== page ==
If you do, push for a direct replacement, and maybe some free services or something as compensation.

If you don't, push for a full refund.
 

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Yes, in 98 bought a polo automatic. Within the first 5000 miles the HT leads were shot, the injectors had to be replaced and the exhaust fell off.

Within the first year the indicator stalk snapped off and the automatic gearbox was shot.

If only everything in life was as reliable as a VW...
98 polo steering wheel adjustment mechanism broke ( failed welds )
 

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98 polo steering wheel adjustment mechanism broke ( failed welds )
Had to scrap a Y-reg Polo SDi a couple of years back due to a failed pedal box, which was going to cost far more than the car was worth to repair. I later found out the 6N and 6N2 Polo were built in Spain, not Germany as they'd like us to believe.

Never again will I fall into the trap of expecting better from an old VW than an old 'brand x.'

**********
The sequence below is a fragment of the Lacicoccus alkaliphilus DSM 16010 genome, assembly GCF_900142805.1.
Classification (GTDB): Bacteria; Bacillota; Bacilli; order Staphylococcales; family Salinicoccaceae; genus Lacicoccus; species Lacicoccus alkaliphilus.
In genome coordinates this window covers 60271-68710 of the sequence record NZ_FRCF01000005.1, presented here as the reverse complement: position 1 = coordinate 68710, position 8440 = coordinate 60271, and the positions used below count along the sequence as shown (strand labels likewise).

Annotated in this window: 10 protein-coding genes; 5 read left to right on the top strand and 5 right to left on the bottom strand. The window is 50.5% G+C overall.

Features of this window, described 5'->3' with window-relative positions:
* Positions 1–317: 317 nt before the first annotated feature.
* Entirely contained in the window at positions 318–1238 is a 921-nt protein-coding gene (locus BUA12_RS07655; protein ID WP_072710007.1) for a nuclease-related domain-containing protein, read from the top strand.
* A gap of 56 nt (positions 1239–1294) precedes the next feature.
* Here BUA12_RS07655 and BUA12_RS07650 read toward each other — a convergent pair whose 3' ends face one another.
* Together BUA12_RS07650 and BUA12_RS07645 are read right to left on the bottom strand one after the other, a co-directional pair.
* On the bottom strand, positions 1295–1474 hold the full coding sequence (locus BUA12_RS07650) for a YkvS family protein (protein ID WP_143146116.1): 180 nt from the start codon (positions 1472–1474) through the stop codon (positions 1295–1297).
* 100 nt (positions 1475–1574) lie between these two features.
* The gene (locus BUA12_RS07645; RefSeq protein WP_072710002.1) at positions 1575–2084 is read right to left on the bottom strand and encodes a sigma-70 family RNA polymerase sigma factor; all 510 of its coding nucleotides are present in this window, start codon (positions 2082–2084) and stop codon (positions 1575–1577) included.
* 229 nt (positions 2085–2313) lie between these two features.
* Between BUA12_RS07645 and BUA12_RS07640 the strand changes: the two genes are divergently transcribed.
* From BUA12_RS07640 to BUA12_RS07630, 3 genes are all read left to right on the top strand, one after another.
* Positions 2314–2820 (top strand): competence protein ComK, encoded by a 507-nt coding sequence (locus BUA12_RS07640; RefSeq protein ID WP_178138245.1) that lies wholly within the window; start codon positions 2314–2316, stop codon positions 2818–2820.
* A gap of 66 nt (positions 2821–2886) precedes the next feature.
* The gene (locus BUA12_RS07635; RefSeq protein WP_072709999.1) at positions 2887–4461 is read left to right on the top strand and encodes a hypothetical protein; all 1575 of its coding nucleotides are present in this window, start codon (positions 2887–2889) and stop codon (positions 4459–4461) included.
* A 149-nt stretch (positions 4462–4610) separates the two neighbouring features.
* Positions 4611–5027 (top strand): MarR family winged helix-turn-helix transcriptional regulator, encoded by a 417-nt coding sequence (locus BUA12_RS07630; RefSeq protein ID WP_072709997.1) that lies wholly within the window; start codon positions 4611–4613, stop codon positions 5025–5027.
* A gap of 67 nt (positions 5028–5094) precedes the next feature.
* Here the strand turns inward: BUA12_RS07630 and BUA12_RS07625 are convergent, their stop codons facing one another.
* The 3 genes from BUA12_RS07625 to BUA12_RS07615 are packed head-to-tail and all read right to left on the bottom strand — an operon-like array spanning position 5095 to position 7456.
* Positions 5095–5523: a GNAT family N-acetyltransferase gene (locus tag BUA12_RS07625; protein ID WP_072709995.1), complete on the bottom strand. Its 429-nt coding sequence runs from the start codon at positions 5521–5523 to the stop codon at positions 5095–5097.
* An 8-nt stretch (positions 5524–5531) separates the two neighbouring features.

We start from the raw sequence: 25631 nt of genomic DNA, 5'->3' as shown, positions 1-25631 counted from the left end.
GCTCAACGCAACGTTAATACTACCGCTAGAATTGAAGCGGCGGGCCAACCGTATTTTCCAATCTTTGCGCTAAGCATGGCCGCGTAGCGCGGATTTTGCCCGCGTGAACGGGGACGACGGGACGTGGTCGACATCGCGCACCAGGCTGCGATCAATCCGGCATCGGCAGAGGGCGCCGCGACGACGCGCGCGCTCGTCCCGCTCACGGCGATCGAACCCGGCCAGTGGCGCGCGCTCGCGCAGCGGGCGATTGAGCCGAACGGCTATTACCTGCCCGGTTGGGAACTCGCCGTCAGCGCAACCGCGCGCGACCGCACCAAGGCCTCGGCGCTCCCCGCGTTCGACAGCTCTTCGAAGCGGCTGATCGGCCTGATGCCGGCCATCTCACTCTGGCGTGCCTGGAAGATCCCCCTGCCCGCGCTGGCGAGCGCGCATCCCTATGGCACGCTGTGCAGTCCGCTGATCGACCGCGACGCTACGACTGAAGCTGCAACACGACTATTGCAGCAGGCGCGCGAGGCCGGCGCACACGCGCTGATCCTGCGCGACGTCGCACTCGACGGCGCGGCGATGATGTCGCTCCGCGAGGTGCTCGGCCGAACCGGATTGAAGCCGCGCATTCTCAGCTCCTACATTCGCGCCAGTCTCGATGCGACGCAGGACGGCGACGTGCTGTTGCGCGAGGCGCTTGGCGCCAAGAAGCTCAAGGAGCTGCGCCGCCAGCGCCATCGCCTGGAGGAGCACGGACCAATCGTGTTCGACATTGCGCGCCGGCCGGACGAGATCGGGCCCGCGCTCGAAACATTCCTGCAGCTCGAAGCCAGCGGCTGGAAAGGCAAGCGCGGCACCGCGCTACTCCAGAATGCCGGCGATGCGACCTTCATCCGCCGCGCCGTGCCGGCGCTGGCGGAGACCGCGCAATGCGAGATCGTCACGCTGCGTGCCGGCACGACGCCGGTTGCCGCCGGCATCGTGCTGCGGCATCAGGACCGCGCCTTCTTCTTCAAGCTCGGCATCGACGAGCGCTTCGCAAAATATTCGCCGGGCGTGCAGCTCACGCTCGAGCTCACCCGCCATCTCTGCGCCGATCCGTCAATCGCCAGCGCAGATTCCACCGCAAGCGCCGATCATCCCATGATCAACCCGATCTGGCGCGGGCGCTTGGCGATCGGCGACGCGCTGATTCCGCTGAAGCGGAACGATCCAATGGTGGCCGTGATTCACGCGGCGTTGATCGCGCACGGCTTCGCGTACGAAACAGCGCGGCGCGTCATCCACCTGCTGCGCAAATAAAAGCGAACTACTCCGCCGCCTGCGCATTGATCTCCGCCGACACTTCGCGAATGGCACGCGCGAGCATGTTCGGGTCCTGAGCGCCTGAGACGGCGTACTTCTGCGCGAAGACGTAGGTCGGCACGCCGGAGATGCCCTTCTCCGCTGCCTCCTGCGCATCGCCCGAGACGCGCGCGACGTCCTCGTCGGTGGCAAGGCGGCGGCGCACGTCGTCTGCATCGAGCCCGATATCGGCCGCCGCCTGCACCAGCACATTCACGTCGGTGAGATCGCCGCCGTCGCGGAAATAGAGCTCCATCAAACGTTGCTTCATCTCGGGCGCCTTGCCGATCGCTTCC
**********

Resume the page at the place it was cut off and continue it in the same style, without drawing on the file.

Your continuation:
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They weren't much cop from new. My parents bought jettas until the third series of golf came out and was clearly inferior. Given VWs are fairly uncomfortable with agricultural gearboxes that should have been warning enough. My experience with VW was so bad that I'll never buy another and I will no longer believe any car reviewer that says they are better build quality.
 

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That`s why when I read cases like , it make me glad I bought second hand with 10,000 miles on the clock. I would hope the first owner would have had all the niggles to sort out for me.
 

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That`s why when I read cases like , it make me glad I bought second hand with 10,000 miles on the clock. I would hope the first owner would have had all the niggles to sort out for me.